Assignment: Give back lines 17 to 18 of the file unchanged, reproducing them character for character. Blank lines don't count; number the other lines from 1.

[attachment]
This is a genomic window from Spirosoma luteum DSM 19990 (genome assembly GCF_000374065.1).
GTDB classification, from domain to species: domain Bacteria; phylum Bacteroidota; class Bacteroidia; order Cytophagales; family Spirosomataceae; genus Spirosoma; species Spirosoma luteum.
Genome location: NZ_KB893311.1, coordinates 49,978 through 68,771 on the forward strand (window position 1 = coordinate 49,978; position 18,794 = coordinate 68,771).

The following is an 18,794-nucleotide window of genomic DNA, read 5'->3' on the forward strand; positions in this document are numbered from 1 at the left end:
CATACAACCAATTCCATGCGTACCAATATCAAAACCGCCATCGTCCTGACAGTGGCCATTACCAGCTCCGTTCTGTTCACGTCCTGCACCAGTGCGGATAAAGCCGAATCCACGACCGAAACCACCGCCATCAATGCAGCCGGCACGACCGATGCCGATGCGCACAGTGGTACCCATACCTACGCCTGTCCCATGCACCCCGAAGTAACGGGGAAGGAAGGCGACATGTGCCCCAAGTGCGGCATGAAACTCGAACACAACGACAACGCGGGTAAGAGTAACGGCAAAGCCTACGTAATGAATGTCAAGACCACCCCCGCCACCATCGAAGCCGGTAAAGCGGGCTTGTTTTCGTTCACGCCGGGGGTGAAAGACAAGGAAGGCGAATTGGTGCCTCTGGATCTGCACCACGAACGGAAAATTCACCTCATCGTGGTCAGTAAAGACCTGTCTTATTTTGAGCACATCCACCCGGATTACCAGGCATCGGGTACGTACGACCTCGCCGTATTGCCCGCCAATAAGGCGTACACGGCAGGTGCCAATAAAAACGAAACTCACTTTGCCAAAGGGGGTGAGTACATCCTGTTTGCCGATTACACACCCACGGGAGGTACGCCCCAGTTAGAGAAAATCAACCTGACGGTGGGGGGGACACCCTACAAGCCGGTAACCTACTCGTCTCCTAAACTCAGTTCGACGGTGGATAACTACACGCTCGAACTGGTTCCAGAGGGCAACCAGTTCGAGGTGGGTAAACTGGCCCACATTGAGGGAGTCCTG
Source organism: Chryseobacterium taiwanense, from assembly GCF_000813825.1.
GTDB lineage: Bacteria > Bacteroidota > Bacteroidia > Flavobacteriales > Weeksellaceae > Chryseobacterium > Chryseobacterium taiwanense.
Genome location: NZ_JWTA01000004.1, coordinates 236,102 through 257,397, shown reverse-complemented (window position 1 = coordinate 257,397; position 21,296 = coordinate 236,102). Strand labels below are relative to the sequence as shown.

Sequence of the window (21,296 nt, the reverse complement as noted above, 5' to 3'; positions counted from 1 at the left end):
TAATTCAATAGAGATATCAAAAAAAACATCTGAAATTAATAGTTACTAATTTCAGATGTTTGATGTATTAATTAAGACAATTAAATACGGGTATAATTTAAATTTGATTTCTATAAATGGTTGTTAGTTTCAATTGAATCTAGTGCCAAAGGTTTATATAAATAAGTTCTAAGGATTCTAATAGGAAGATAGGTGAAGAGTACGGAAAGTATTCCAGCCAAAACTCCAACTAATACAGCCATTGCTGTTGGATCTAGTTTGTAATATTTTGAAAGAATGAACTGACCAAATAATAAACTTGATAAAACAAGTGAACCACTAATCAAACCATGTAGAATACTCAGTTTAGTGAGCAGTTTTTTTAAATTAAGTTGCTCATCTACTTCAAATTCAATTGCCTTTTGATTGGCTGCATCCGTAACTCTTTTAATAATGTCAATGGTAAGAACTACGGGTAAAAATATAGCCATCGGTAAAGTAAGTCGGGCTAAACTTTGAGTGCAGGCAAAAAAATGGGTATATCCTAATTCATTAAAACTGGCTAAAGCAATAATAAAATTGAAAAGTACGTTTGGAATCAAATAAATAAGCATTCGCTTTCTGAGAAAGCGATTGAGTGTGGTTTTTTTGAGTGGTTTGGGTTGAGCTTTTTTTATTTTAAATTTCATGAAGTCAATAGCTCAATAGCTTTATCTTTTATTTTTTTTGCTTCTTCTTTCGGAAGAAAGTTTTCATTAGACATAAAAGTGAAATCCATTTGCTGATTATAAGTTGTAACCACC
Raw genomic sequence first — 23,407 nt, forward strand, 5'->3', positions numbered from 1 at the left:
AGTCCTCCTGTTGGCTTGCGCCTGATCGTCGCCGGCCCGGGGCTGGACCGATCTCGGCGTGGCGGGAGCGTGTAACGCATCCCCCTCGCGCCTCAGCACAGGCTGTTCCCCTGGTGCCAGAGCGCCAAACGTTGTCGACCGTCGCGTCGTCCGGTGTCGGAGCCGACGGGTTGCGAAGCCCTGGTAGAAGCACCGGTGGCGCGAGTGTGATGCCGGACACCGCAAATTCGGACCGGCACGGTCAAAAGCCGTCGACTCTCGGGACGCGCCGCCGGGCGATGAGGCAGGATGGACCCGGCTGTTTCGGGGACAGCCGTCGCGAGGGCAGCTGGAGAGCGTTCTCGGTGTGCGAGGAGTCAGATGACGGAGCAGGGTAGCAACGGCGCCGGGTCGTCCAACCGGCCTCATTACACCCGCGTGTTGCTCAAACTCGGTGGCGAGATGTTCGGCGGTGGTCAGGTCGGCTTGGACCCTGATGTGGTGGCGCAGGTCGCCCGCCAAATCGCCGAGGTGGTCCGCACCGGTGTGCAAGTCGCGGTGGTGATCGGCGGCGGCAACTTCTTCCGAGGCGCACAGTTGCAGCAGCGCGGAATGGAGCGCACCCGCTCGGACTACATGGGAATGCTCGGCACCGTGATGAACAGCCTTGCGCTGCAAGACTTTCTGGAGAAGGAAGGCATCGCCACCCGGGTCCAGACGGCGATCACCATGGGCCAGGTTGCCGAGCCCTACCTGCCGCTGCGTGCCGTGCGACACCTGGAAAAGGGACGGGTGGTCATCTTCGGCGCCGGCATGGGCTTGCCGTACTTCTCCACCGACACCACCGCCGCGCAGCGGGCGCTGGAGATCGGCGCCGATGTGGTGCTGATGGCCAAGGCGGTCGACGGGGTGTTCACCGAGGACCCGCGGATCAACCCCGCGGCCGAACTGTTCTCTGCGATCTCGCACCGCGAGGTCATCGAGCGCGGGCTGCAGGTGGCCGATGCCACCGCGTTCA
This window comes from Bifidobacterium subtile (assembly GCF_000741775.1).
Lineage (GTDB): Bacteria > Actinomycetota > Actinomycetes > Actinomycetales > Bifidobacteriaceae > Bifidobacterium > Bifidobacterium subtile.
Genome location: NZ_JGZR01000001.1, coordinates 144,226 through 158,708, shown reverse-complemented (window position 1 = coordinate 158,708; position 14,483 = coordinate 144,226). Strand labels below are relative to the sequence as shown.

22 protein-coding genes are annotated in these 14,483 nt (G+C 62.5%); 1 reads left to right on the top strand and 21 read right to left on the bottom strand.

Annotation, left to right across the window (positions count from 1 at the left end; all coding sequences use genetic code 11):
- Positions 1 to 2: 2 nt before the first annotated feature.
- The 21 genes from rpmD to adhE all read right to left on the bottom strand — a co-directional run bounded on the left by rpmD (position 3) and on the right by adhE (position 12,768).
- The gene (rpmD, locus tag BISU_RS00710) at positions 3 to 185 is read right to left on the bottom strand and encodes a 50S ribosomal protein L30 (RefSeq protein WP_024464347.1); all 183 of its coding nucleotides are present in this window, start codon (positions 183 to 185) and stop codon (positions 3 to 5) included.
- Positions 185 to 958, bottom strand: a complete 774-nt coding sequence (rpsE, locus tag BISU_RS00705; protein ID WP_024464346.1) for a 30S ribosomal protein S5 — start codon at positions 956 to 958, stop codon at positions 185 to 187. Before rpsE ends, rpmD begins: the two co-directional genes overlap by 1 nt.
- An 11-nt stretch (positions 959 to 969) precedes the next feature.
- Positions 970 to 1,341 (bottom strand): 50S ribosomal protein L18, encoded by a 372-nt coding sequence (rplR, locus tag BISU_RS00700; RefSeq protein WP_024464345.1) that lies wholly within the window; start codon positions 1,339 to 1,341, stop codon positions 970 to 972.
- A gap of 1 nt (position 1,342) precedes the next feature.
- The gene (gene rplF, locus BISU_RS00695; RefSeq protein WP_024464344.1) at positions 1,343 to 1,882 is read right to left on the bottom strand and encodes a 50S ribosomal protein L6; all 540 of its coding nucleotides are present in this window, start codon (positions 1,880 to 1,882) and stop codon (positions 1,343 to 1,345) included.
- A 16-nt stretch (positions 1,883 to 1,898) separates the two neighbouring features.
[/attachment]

Annotation, left to right across the window (positions count from 1 at the left end; all coding sequences use genetic code 11):
- Positions 1 to 2: 2 nt before the first annotated feature.